Aneesha Menon, an India Water Portal Fellow, travels with The Nirmal Bharat Yatra (Great WASH Yatra) to understand the mindset in rural India on health and sanitation issues and to educate young girls on the menstrual cycle and hygienic practices. While the lack of awareness is shocking, Aneesha finds an eagerness to learn and adapt which is encouraging. On visiting two schools to take a survey, she is happy to note that their visit seems to have left a positive impact on the young minds.
For over decades, there has been this taboo towards menstruation that it’s unclean, dirty or even treated as something that is embarrassing. Women in India are treated as untouchables or even worse during their menstrual cycle. Have we ever stopped to think why we let this happen? Why are we constantly victimizing women when this is a routine procedure that is part of their womanhood?
Stepping into their teens isn’t the happiest of memories for many, especially for girls from rural parts of India. For them talking about their first period openly to anyone is considered a shameful act to an extent that they are not allowed to continue with their routine life and are asked not to use the same facilities as the family uses.
Water Supply and Sanitation Collaborative Council (WSSCC) at The Great Wash Yatra conducted a survey based on Menstrual Hygiene Management which allowed us to go to schools and understand the problems faced by the girls. This helped in giving me a clear insight into menstrual management. We were divided into groups and sent to various schools in the district to take surveys regarding the menstrual hygiene management. As the menstrual cycle is considered a taboo, girls of that age end up knowing very little about the basic steps to be followed. Most of them use cloth instead of sanitary napkins, and many of them don’t understand it and wonder why it happens. Due to not taking proper care during the period, many of them end up having a lot of health related problems. Our aim was to understand their emotions, reactions and also create an awareness towards the topic. We were accompanied by volunteers from The Centre of Sciences for Villages. In our survey the girls belonged to class 7.
Our first stop was at a village called Surgana in Maharashtra. We were directed by the Principal to the allocated class .The boys and girls were eager to know the purpose of our visit. We started out by asking them to draw their dream school. All of them took a minute to think and then took out their pencils to starting drawing.
After they were done, the boys were taken out of the class so that we could talk to the girls about their menstrual hygiene. In a class of 20 girls, only 2 of them had started their cycle. Out of the two girls, one of them was very shy and embarrassed to talk about it but with the encouragement from her teachers, she answered our questions. The other girl was happier to share it with someone other than her friends and that she was allowed to talk about it openly. After we were done with our survey, we educated the other girls in the class about menstrual hygiene. Also we told them that it was completely normal to talk about it and there was nothing to be ashamed of as every girl gets it at a certain age, it is an integral part of her womanhood and they should feel proud about it. The teachers in the school were very helpful and also kept asking us questions. Seeing this, the girls felt a lot more confident about the topic in hand. After our session with the girls, the boys were called back in. From the various drawings we had collected from the children, we selected one which had all the facilities including washrooms, dustbins etc. They all looked enlightened and seemed happy with the knowledge that they had gained.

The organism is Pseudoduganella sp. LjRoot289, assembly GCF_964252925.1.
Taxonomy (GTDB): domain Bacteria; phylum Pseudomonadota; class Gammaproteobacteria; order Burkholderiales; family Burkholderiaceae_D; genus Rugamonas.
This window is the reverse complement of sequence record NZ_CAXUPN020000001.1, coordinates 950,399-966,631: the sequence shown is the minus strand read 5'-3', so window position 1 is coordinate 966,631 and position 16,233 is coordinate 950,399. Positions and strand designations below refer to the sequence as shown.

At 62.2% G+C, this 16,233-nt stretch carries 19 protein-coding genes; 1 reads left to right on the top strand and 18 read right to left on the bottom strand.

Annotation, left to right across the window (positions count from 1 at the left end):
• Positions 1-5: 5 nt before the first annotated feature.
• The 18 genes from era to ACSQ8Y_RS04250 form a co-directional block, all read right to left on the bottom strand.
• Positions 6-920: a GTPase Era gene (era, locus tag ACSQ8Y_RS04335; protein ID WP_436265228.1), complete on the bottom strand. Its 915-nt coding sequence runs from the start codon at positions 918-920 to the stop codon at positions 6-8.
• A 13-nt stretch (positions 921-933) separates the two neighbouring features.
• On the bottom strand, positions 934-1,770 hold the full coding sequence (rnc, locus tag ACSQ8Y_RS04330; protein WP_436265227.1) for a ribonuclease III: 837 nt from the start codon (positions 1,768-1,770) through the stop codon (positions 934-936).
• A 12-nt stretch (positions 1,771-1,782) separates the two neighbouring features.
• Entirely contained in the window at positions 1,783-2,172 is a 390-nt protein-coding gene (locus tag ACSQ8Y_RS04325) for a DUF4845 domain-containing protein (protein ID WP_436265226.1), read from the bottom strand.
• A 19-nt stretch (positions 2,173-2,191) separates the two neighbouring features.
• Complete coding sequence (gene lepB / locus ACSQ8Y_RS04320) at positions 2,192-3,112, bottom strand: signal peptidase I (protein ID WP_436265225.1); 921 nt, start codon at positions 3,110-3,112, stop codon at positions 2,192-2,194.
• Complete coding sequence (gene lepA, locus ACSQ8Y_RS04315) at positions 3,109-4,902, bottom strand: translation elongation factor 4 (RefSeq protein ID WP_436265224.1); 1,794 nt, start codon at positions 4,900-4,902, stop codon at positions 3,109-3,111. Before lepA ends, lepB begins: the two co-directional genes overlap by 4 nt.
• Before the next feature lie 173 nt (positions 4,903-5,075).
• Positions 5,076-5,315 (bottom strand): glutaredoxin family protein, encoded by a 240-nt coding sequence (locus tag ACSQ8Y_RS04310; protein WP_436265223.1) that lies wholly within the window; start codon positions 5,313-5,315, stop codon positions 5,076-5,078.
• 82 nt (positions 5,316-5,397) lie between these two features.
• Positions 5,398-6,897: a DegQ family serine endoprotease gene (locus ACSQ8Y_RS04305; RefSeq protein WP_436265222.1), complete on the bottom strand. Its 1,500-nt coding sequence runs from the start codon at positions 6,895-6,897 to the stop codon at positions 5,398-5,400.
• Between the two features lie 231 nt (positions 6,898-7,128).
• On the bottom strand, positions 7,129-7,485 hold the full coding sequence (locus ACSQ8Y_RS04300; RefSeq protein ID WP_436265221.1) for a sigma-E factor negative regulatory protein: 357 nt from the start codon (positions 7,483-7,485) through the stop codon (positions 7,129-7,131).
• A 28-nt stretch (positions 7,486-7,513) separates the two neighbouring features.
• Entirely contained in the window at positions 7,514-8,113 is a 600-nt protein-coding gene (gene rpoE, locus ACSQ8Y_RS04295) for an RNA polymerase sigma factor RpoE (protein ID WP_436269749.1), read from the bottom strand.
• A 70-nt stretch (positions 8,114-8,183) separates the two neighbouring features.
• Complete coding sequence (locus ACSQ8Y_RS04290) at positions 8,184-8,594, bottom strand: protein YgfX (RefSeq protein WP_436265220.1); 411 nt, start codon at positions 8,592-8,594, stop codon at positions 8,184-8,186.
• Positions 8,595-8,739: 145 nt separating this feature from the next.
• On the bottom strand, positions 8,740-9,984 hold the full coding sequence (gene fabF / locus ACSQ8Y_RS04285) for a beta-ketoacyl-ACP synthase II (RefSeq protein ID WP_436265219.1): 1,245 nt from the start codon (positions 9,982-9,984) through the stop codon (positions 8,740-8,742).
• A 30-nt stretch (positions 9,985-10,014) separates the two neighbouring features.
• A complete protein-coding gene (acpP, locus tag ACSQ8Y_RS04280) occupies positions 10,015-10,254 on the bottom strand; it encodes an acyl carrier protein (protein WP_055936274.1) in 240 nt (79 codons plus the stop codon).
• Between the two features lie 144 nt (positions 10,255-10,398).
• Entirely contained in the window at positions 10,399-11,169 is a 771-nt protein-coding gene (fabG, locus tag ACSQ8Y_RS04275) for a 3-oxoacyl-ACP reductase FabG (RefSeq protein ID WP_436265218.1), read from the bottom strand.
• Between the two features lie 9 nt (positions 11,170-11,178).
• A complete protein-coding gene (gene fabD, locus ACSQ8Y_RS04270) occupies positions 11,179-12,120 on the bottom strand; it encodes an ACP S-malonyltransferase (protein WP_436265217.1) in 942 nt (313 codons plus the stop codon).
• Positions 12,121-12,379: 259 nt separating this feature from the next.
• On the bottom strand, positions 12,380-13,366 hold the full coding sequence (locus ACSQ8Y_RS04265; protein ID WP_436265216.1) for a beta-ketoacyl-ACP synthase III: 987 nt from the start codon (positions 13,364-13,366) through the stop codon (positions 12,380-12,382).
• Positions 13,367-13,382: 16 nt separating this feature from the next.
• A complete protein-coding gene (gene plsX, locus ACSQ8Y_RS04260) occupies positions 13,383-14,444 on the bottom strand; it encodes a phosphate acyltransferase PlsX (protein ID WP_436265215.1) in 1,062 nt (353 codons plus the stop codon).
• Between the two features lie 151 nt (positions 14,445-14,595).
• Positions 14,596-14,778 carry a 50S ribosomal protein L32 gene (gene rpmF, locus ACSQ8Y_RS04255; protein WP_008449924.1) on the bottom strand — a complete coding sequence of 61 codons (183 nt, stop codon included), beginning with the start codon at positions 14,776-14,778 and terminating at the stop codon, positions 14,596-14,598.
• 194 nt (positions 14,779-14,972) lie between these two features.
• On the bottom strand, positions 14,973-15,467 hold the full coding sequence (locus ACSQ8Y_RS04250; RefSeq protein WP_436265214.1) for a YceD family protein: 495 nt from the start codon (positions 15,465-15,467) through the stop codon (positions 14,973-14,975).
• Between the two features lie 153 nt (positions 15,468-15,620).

The second school we went to was in a slightly bigger village called Arvi. It was an all girl’s school with around 10 girls who had started their cycle. What was different here was that the most of them used sanitary napkins and were more aware. They were eager to know more and asked us many questions related to the topic. It seemed like they were happy that they didn’t have to be embarrassed talking about it. One of them kept asking us questions and didn’t give the others a chance. It was overwhelming to see their enthusiasm and willingness to acquire information.
Overall it was an eye-opening experience for me which helped me getting a clear insight. Living in urban cities we don’t really know what’s happening in the rural areas. For us, it’s our monthly cycle which is treated very casually but in most of the villages, many girls are kept at home, in a separate room and are not allowed to talk about it. We complain about the pain we go through during our period but they are the actual victims. When they are asked about how they allow themselves to be treated like that, they reply with a smile saying they don’t have any complaints. But after our survey they seemed more aware, and also more confident that in the future they will have the courage to go up to a shop and buy a sanitary napkin.
The Nirmal Bharat Yatra, also called the The Great WASH Yatra is a multichannel, mega-campaign that harnesses the positive power of Cricket and Bollywood to promote awareness and enact behavioural change around sanitation and hygiene in India. The Nirmal Bharat Yatra has been developed by WASH United and Quicksand, in collaboration with the Nirmal Bharat Abhiyan. It is a huge carnival travelling across North India, from Wardha in Maharashtra to Bettiah in Bihar. The Yatra has games designed around sanitation and hygiene, a Menstrual Hygiene Lab to advise women on safe menstrual hygiene, and many entertaining and innovative ways to engage with rural audiences on the importance of sanitation. It is a one-of-a-kind attempt to solve India’s sanitation crisis, and is supported by the Ministry of Rural Development, Government of India.
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